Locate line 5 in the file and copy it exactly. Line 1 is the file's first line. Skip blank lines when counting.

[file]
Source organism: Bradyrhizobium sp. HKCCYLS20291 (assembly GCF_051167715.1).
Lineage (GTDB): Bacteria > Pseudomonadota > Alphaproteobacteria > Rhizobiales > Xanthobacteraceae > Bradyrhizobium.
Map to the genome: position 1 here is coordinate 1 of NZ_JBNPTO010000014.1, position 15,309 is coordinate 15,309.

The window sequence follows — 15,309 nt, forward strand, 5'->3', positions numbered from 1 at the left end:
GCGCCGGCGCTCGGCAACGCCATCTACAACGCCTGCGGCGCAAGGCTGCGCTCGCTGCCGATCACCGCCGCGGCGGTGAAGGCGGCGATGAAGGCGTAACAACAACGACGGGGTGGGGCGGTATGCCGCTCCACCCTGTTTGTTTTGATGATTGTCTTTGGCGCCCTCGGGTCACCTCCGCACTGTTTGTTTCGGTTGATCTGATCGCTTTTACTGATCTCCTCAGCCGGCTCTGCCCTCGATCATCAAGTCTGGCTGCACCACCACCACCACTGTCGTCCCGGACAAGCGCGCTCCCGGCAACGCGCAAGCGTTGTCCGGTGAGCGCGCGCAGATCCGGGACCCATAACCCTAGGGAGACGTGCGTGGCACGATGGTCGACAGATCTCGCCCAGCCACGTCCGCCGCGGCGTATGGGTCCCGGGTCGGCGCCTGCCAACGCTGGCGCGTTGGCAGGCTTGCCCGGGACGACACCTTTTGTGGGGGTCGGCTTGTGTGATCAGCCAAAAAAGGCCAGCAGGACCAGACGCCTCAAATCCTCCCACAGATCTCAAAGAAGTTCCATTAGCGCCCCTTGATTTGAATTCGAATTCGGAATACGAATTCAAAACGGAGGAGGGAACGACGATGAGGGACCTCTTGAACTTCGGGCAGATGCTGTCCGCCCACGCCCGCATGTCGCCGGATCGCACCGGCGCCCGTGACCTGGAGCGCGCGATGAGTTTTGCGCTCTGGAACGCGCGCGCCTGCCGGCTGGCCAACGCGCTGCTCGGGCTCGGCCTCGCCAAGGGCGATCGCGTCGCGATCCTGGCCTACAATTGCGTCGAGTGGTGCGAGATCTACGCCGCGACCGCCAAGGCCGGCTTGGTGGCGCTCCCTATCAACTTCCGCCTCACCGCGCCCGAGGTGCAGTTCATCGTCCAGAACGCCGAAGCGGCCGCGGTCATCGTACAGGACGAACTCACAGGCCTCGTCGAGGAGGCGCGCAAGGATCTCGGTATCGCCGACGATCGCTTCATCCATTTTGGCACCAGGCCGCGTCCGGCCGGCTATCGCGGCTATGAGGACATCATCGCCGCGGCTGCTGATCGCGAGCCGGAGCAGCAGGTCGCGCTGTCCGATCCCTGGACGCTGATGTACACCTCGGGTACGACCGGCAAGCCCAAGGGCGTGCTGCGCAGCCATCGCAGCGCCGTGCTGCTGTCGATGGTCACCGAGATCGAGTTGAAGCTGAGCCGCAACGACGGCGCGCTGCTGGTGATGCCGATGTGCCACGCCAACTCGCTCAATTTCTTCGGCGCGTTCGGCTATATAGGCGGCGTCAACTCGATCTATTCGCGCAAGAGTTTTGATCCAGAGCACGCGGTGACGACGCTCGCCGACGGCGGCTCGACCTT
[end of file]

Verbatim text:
GCGCCGGCGCTCGGCAACGCCATCTACAACGCCTGCGGCGCAAGGCTGCGCTCGCTGCCGATCACCGCCGCGGCGGTGAAGGCGGCGATGAAGGCGTAACAACAACGACGGGGTGGGGCGGTATGCCGCTCCACCCTGTTTGTTTTGATGATTGTCTTTGGCGCCCTCGGGTCACCTCCGCACTGTTTGTTTCGGTTGATCTGATCGCTTTTACTGATCTCCTCAGCCGGCTCTGCCCTCGATCATCAAGTCTGGCTGCACCACCACCACCACTGTCGTCCCGGACAAGCGCGCTCCCGGCAACGCGCAAGCGTTGTCCGGTGAGCGCGCGCAGATCCGGGACCCATAACCCTAGGGAGACGTGCGTGGCACGATGGTCGACAGATCTCGCCCAGCCACGTCCGCCGCGGCGTATGGGTCCCGGGTCGGCGCCTGCCAACGCTGGCGCGTTGGCAGGCTTGCCCGGGACGACACCTTTTGTGGGGGTCGGCTTGTGTGATCAGCCAAAAAAGGCCAGCAGGACCAGACGCCTCAAATCCTCCCACAGATCTCAAAGAAGTTCCATTAGCGCCCCTTGATTTGAATTCGAATTCGGAATACGAATTCAAAACGGAGGAGGGAACGACGATGAGGGACCTCTTGAACTTCGGGCAGATGCTGTCCGCCCACGCCCGCATGTCGCCGGATCGCACCGGCGCCCGTGACCTGGAGCGCGCGATGAGTTTTGCGCTCTGGAACGCGCGCGCCTGCCGGCTGGCCAACGCGCTGCTCGGGCTCGGCCTCGCCAAGGGCGATCGCGTCGCGATCCTGGCCTACAATTGCGTCGAGTGGTGCGAGATCTACGCCGCGACCGCCAAGGCCGGCTTGGTGGCGCTCCCTATCAACTTCCGCCTCACCGCGCCCGAGGTGCAGTTCATCGTCCAGAACGCCGAAGCGGCCGCGGTCATCGTACAGGACGAACTCACAGGCCTCGTCGAGGAGGCGCGCAAGGATCTCGGTATCGCCGACGATCGCTTCATCCATTTTGGCACCAGGCCGCGTCCGGCCGGCTATCGCGGCTATGAGGACATCATCGCCGCGGCTGCTGATCGCGAGCCGGAGCAGCAGGTCGCGCTGTCCGATCCCTGGACGCTGATGTACACCTCGGGTACGACCGGCAAGCCCAAGGGCGTGCTGCGCAGCCATCGCAGCGCCGTGCTGCTGTCGATGGTCACCGAGATCGAGTTGAAGCTGAGCCGCAACGACGGCGCGCTGCTGGTGATGCCGATGTGCCACGCCAACTCGCTCAATTTCTTCGGCGCGTTCGGCTATATAGGCGGCGTCAACTCGATCTATTCGCGCAAGAGTTTTGATCCAGAGCACGCGGTGACGACGCTCGCCGACGGCGGCTCGACCTT